Yesterday the Court of Appeal refused to allow the Crown Prosecution Service to appeal to the House of Lords in the case of Wilfred Bull. In February he had been convicted of conspiring to sell the world's largest rhino horn haul, a plot he hatched from his prison cell where he was serving life for murdering his wife in 1986. Bull, 63, , was sentenced to 15 months to run concurrently.
The horns - used as an aphrodisiac and as medicine in the Far East - were confiscated, but in June the Court of Appeal ruled that they should be returned as they were collected before strict import controls were introduced under the 1985 Control of Trade in Endangered Species Act.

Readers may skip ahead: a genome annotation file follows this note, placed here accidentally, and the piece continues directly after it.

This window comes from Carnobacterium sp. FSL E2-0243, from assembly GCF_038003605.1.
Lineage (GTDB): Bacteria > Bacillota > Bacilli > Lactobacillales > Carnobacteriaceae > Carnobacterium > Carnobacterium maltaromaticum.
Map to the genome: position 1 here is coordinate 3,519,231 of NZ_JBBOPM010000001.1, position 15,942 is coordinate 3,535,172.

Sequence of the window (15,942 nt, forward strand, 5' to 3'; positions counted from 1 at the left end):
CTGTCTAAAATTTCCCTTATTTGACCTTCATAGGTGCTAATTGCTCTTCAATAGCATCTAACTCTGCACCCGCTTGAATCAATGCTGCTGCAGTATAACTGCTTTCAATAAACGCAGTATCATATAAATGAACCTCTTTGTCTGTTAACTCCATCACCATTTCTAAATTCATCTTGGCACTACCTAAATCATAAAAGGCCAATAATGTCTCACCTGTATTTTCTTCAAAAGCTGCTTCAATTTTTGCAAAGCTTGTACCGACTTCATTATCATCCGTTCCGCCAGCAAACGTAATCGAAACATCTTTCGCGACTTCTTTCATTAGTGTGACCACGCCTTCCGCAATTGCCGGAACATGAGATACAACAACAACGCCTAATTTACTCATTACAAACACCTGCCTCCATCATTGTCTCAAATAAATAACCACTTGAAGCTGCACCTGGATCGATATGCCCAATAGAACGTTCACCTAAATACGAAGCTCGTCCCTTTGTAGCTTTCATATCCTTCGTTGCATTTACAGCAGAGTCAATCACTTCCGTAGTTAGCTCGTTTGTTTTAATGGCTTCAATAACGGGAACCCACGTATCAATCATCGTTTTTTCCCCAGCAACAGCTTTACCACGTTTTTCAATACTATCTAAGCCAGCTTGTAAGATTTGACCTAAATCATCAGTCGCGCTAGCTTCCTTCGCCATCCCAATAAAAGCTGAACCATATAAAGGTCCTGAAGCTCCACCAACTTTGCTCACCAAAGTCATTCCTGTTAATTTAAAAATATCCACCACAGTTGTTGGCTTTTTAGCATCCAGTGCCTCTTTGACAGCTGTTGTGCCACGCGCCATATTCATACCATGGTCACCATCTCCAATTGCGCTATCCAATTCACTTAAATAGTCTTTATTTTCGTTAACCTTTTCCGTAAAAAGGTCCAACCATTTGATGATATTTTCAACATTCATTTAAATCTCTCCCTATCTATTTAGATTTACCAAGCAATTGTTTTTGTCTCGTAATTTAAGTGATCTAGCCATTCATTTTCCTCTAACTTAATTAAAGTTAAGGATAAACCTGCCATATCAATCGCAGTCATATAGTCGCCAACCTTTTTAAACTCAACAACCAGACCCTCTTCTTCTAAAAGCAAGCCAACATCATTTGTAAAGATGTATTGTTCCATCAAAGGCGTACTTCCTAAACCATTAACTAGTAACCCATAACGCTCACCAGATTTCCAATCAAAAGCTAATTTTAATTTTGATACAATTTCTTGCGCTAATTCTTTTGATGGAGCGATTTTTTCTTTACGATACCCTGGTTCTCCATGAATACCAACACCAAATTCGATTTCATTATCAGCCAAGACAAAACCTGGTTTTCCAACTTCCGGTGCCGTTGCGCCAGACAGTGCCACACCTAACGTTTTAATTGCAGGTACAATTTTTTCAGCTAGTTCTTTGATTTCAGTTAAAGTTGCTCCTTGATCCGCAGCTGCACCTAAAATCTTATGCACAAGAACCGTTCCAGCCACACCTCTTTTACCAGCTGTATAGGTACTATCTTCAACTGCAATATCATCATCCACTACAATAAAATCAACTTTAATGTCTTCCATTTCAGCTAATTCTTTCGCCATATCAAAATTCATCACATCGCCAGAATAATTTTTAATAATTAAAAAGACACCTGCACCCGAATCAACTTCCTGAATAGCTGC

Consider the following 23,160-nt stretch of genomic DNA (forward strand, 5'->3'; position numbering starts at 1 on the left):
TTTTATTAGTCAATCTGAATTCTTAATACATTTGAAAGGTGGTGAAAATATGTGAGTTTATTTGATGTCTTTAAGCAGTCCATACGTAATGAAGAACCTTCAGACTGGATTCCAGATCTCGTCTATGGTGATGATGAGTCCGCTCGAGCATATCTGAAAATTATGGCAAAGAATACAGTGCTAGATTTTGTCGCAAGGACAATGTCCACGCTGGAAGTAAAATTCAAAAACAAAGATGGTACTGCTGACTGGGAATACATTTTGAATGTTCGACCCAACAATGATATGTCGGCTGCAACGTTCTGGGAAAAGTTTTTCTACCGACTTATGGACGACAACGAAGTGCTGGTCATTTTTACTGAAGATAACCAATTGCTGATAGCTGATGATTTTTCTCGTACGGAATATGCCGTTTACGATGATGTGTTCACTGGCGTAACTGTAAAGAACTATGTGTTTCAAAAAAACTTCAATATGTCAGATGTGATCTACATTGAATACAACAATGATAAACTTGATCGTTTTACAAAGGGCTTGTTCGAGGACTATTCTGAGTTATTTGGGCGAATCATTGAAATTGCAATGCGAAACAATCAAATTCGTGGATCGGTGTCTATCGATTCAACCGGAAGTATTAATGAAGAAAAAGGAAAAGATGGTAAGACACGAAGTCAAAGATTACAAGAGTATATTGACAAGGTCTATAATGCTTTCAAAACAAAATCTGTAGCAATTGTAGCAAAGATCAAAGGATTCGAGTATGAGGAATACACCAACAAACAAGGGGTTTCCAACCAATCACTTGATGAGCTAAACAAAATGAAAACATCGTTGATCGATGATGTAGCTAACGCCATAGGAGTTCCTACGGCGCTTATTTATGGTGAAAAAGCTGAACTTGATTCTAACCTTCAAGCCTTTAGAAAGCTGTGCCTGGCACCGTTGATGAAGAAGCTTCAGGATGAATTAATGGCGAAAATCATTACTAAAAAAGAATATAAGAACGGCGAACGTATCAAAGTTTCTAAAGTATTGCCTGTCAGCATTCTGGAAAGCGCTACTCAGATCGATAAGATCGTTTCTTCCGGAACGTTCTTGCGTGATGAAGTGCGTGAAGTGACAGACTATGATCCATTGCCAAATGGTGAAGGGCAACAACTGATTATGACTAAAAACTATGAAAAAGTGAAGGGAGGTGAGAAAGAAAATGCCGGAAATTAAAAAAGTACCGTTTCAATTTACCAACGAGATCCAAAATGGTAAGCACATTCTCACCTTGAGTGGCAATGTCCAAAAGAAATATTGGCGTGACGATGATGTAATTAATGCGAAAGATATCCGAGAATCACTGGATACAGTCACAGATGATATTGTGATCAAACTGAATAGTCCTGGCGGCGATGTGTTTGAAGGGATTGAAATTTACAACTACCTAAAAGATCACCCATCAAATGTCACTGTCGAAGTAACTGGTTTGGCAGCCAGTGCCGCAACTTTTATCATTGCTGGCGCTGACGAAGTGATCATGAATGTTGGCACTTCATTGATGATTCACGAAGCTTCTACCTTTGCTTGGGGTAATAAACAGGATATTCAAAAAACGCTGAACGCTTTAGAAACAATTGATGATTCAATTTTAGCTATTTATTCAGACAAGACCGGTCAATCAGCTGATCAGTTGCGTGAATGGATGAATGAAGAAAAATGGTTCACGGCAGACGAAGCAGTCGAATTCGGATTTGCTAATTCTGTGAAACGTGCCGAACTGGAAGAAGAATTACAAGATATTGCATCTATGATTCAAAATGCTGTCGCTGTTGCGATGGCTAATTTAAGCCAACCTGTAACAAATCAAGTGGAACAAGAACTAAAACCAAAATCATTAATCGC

David Bowles, head of the RSPCA's international department, said: "This is an extremely disappointing result and one which will have severe ramifications worldwide.
"By returning the horn to someone convicted of such a serious crime, we are sending out a confusing message to those we are trying to influence.
"Now there's the possibility that it's going to get back to the international market."
Although the world ban on rhino horn sale started in 1985, similar laws were passed in the UK in 1976. The RSPCA said Bull should have been required to prove that the horns were brought into the UK before introduction of the earlier laws.Reuse content